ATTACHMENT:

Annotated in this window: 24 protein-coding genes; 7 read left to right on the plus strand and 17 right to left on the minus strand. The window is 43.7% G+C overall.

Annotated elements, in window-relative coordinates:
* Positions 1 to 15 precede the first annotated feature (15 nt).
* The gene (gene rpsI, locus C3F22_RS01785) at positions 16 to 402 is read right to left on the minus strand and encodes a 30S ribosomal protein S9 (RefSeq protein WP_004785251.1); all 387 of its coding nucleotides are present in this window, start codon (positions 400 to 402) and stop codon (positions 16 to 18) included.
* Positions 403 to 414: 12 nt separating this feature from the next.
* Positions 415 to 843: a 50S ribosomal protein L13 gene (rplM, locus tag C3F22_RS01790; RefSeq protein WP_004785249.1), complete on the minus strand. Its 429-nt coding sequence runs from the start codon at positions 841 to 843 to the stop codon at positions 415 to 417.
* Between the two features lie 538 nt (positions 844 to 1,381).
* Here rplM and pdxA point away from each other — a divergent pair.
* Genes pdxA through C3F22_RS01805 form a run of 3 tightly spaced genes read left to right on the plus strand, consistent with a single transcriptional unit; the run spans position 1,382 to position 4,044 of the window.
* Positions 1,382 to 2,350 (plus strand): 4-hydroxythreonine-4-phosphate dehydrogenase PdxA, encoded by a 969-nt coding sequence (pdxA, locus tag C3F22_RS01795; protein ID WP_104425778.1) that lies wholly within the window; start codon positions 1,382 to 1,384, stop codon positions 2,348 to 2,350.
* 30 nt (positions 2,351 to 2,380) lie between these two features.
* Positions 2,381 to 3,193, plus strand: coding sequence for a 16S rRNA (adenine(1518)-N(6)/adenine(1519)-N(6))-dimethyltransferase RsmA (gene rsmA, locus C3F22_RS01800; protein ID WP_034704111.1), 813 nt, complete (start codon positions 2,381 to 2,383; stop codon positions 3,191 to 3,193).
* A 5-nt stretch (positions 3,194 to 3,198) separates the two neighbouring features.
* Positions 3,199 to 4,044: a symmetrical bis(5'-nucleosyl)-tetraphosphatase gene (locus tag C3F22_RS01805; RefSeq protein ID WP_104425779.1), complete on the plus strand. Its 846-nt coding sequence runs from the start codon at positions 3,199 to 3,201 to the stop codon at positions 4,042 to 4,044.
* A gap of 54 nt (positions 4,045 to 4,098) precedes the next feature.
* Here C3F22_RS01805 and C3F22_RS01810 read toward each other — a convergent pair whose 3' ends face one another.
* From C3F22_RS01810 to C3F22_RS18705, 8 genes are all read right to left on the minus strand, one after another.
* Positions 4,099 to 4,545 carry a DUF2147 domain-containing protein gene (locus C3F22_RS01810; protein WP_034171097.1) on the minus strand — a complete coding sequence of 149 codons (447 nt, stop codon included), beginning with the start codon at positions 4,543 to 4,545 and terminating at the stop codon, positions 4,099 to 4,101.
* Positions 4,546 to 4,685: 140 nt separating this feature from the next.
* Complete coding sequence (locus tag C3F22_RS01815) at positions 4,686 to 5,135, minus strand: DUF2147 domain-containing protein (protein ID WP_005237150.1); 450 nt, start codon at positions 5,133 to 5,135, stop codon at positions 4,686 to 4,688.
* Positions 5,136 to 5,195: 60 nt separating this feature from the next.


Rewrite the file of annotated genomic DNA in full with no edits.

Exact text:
Annotated in this window: 24 protein-coding genes; 7 read left to right on the plus strand and 17 right to left on the minus strand. The window is 43.7% G+C overall.

Annotated elements, in window-relative coordinates:
* Positions 1 to 15 precede the first annotated feature (15 nt).
* The gene (gene rpsI, locus C3F22_RS01785) at positions 16 to 402 is read right to left on the minus strand and encodes a 30S ribosomal protein S9 (RefSeq protein WP_004785251.1); all 387 of its coding nucleotides are present in this window, start codon (positions 400 to 402) and stop codon (positions 16 to 18) included.
* Positions 403 to 414: 12 nt separating this feature from the next.
* Positions 415 to 843: a 50S ribosomal protein L13 gene (rplM, locus tag C3F22_RS01790; RefSeq protein WP_004785249.1), complete on the minus strand. Its 429-nt coding sequence runs from the start codon at positions 841 to 843 to the stop codon at positions 415 to 417.
* Between the two features lie 538 nt (positions 844 to 1,381).
* Here rplM and pdxA point away from each other — a divergent pair.
* Genes pdxA through C3F22_RS01805 form a run of 3 tightly spaced genes read left to right on the plus strand, consistent with a single transcriptional unit; the run spans position 1,382 to position 4,044 of the window.
* Positions 1,382 to 2,350 (plus strand): 4-hydroxythreonine-4-phosphate dehydrogenase PdxA, encoded by a 969-nt coding sequence (pdxA, locus tag C3F22_RS01795; protein ID WP_104425778.1) that lies wholly within the window; start codon positions 1,382 to 1,384, stop codon positions 2,348 to 2,350.
* 30 nt (positions 2,351 to 2,380) lie between these two features.
* Positions 2,381 to 3,193, plus strand: coding sequence for a 16S rRNA (adenine(1518)-N(6)/adenine(1519)-N(6))-dimethyltransferase RsmA (gene rsmA, locus C3F22_RS01800; protein ID WP_034704111.1), 813 nt, complete (start codon positions 2,381 to 2,383; stop codon positions 3,191 to 3,193).
* A 5-nt stretch (positions 3,194 to 3,198) separates the two neighbouring features.
* Positions 3,199 to 4,044: a symmetrical bis(5'-nucleosyl)-tetraphosphatase gene (locus tag C3F22_RS01805; RefSeq protein ID WP_104425779.1), complete on the plus strand. Its 846-nt coding sequence runs from the start codon at positions 3,199 to 3,201 to the stop codon at positions 4,042 to 4,044.
* A gap of 54 nt (positions 4,045 to 4,098) precedes the next feature.
* Here C3F22_RS01805 and C3F22_RS01810 read toward each other — a convergent pair whose 3' ends face one another.
* From C3F22_RS01810 to C3F22_RS18705, 8 genes are all read right to left on the minus strand, one after another.
* Positions 4,099 to 4,545 carry a DUF2147 domain-containing protein gene (locus C3F22_RS01810; protein WP_034171097.1) on the minus strand — a complete coding sequence of 149 codons (447 nt, stop codon included), beginning with the start codon at positions 4,543 to 4,545 and terminating at the stop codon, positions 4,099 to 4,101.
* Positions 4,546 to 4,685: 140 nt separating this feature from the next.
* Complete coding sequence (locus tag C3F22_RS01815) at positions 4,686 to 5,135, minus strand: DUF2147 domain-containing protein (protein ID WP_005237150.1); 450 nt, start codon at positions 5,133 to 5,135, stop codon at positions 4,686 to 4,688.
* Positions 5,136 to 5,195: 60 nt separating this feature from the next.